Bug THRIFT-1783 creates a constructor taking all required members. Not sure if this is also just a convenience thing, but it also makes the "no-args constructor" required. I would like to get rid of this constructor. It's easy enough to just use object initialization syntax. Is this OK?

        3. Set initialization with const value:

        For some reason (not sure why, do you?) The type name rendered for Set is not just the .net HashSet<T> but it uses a thrift version called THashSet<T> which does not have a constructor taking IEnumerable<T> like the List<T>, Dictionary<K,V>, and HashSet<T> .net versions do. Therefore my code which initialized the collections defaults fails:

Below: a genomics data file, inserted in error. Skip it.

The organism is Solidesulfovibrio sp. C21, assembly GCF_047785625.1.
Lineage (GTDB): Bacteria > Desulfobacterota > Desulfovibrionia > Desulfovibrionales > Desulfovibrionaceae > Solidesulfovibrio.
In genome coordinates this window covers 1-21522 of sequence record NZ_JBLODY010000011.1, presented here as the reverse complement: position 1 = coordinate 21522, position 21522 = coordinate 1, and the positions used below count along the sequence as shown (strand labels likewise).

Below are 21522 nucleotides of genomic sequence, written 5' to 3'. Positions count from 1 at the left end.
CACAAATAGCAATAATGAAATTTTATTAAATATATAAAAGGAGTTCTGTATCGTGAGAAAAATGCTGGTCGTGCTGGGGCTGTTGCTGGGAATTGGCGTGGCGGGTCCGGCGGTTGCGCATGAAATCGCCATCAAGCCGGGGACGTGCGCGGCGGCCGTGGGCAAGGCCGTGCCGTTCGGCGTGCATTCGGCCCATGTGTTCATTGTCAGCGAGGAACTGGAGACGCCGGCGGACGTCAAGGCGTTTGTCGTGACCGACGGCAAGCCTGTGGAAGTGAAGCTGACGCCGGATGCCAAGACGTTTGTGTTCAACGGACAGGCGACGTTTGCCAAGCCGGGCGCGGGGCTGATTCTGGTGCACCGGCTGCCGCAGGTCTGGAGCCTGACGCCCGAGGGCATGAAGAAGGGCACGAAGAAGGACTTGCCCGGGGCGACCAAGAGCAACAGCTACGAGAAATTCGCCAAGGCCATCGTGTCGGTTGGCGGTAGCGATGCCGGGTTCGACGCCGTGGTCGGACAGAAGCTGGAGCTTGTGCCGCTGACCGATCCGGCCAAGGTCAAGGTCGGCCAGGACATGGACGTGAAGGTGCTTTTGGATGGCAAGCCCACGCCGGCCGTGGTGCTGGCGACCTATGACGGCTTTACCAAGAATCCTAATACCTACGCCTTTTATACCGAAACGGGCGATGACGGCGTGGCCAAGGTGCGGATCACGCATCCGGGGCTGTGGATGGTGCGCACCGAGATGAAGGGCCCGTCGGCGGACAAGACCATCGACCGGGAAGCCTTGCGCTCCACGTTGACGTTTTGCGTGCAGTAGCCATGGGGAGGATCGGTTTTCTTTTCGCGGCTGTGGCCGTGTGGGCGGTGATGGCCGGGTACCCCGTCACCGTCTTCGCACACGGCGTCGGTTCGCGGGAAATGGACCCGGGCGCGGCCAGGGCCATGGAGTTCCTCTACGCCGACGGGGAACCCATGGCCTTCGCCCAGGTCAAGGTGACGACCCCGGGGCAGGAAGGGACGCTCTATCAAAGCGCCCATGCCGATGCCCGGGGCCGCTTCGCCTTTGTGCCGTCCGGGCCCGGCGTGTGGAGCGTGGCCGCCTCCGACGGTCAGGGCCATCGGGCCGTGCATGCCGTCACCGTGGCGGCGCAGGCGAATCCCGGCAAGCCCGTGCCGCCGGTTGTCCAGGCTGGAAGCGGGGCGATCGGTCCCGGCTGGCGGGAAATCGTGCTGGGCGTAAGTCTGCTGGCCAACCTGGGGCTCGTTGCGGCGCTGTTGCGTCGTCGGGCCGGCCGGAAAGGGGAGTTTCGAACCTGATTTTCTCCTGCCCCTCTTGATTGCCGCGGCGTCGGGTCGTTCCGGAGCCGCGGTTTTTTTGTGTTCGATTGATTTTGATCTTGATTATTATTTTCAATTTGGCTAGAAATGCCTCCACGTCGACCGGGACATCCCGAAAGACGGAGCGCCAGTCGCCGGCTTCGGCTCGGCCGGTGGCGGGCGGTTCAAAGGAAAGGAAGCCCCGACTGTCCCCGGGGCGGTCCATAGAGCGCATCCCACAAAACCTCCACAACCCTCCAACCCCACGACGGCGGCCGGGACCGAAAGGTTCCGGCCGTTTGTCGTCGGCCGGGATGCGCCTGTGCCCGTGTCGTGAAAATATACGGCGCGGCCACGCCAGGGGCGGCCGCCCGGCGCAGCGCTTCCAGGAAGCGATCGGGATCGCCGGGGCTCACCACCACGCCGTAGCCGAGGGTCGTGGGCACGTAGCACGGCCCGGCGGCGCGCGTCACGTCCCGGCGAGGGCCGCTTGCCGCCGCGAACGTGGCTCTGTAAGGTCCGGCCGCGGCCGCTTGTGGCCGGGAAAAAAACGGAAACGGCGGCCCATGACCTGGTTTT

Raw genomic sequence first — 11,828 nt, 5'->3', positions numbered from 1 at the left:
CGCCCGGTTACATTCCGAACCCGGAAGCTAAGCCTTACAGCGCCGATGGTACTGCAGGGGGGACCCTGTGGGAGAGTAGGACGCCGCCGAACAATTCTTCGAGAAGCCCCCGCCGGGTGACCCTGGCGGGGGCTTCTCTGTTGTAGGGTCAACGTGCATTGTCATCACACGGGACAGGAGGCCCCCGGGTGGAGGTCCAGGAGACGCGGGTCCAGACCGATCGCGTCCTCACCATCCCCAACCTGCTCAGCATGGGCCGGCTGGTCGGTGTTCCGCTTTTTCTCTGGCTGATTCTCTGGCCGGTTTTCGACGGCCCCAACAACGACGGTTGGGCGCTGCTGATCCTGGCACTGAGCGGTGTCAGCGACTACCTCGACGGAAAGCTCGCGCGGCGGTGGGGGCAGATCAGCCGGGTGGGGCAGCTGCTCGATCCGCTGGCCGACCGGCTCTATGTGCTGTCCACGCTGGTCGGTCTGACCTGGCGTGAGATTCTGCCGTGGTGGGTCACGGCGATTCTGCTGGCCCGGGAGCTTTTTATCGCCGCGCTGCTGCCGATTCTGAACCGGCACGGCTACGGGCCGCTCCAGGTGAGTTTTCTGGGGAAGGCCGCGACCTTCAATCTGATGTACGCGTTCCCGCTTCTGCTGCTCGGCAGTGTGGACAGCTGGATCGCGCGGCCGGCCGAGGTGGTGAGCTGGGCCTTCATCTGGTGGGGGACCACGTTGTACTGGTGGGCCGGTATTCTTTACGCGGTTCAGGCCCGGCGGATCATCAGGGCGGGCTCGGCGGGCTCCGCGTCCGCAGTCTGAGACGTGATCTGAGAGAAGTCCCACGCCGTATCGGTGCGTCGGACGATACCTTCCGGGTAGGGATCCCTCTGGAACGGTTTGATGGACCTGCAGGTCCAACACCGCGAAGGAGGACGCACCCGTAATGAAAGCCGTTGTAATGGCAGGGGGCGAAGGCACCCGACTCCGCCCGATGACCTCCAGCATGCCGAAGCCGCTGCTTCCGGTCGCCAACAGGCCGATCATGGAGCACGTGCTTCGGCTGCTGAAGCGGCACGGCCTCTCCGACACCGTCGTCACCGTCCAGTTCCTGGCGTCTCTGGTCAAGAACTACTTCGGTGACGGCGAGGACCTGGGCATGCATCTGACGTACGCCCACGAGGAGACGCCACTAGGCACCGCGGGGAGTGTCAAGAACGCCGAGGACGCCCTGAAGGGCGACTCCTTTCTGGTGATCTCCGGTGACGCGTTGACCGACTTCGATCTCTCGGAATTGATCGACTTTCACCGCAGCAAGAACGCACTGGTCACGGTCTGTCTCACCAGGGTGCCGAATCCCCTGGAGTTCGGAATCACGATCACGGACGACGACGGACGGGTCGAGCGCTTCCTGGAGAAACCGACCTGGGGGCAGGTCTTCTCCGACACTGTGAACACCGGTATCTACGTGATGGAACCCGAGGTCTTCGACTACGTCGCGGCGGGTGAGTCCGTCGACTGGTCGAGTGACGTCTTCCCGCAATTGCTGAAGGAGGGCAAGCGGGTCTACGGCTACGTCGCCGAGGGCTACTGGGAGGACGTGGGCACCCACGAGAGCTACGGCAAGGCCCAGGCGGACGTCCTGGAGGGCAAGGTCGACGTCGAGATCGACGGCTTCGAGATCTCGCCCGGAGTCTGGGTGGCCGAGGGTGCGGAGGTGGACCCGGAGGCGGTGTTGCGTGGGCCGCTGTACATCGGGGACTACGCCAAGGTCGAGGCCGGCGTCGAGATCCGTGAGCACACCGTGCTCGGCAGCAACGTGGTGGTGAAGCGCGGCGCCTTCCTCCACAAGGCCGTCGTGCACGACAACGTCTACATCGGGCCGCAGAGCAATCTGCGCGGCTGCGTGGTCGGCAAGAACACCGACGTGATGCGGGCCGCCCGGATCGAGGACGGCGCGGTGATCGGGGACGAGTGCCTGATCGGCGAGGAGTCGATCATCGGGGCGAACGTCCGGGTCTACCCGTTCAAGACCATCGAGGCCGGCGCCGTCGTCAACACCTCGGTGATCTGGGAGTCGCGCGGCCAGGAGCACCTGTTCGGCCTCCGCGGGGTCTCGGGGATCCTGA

private List<string> _OptListWDef = new List<string>(Constants.CONSTLIST);  // WORKS
            private Dictionary<string, string> _OptMapWDef = new Dictionary<string, string>(Constants.CONSTMAP); // WORKS
            private THashSet<string> _OptSetWDef = new THashSet<string>(Constants.CONSTSET);  // FAILS!
        

        If I change the type name from THashSet to HashSet, everything compiles fine. Not sure how you want to handle this.

        Let me know about these three things, and I think I can have a patch in to you tomorrow sometime.
        Thanks,
        Thunder

        Show